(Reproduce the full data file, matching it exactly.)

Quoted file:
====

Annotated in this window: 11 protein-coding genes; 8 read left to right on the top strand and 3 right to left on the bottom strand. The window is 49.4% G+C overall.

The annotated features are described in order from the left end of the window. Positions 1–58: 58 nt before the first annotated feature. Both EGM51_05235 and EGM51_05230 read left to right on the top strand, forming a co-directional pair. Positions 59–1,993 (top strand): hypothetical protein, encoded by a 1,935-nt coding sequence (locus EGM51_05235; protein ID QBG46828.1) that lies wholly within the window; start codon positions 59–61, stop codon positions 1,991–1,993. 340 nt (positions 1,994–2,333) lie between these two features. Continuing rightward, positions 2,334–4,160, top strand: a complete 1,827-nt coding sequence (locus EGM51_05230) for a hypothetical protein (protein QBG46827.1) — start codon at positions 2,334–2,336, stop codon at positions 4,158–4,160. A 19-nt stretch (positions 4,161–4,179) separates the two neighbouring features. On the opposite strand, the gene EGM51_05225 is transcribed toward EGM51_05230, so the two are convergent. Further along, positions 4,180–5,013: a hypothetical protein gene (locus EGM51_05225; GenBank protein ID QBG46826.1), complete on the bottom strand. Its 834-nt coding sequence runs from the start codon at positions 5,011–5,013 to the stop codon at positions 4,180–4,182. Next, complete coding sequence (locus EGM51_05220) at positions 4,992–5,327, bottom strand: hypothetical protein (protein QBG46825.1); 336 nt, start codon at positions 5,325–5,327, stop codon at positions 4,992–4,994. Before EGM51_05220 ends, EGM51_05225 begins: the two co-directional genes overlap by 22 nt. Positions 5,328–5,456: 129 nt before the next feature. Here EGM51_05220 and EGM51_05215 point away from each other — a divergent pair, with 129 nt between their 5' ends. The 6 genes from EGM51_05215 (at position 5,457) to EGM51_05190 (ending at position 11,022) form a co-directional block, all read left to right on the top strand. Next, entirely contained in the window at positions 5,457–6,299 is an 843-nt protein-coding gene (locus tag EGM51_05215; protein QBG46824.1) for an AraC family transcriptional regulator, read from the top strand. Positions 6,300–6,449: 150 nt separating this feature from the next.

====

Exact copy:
Annotated in this window: 11 protein-coding genes; 8 read left to right on the top strand and 3 right to left on the bottom strand. The window is 49.4% G+C overall.

The annotated features are described in order from the left end of the window. Positions 1–58: 58 nt before the first annotated feature. Both EGM51_05235 and EGM51_05230 read left to right on the top strand, forming a co-directional pair. Positions 59–1,993 (top strand): hypothetical protein, encoded by a 1,935-nt coding sequence (locus EGM51_05235; protein ID QBG46828.1) that lies wholly within the window; start codon positions 59–61, stop codon positions 1,991–1,993. 340 nt (positions 1,994–2,333) lie between these two features. Continuing rightward, positions 2,334–4,160, top strand: a complete 1,827-nt coding sequence (locus EGM51_05230) for a hypothetical protein (protein QBG46827.1) — start codon at positions 2,334–2,336, stop codon at positions 4,158–4,160. A 19-nt stretch (positions 4,161–4,179) separates the two neighbouring features. On the opposite strand, the gene EGM51_05225 is transcribed toward EGM51_05230, so the two are convergent. Further along, positions 4,180–5,013: a hypothetical protein gene (locus EGM51_05225; GenBank protein ID QBG46826.1), complete on the bottom strand. Its 834-nt coding sequence runs from the start codon at positions 5,011–5,013 to the stop codon at positions 4,180–4,182. Next, complete coding sequence (locus EGM51_05220) at positions 4,992–5,327, bottom strand: hypothetical protein (protein QBG46825.1); 336 nt, start codon at positions 5,325–5,327, stop codon at positions 4,992–4,994. Before EGM51_05220 ends, EGM51_05225 begins: the two co-directional genes overlap by 22 nt. Positions 5,328–5,456: 129 nt before the next feature. Here EGM51_05220 and EGM51_05215 point away from each other — a divergent pair, with 129 nt between their 5' ends. The 6 genes from EGM51_05215 (at position 5,457) to EGM51_05190 (ending at position 11,022) form a co-directional block, all read left to right on the top strand. Next, entirely contained in the window at positions 5,457–6,299 is an 843-nt protein-coding gene (locus tag EGM51_05215; protein QBG46824.1) for an AraC family transcriptional regulator, read from the top strand. Positions 6,300–6,449: 150 nt separating this feature from the next.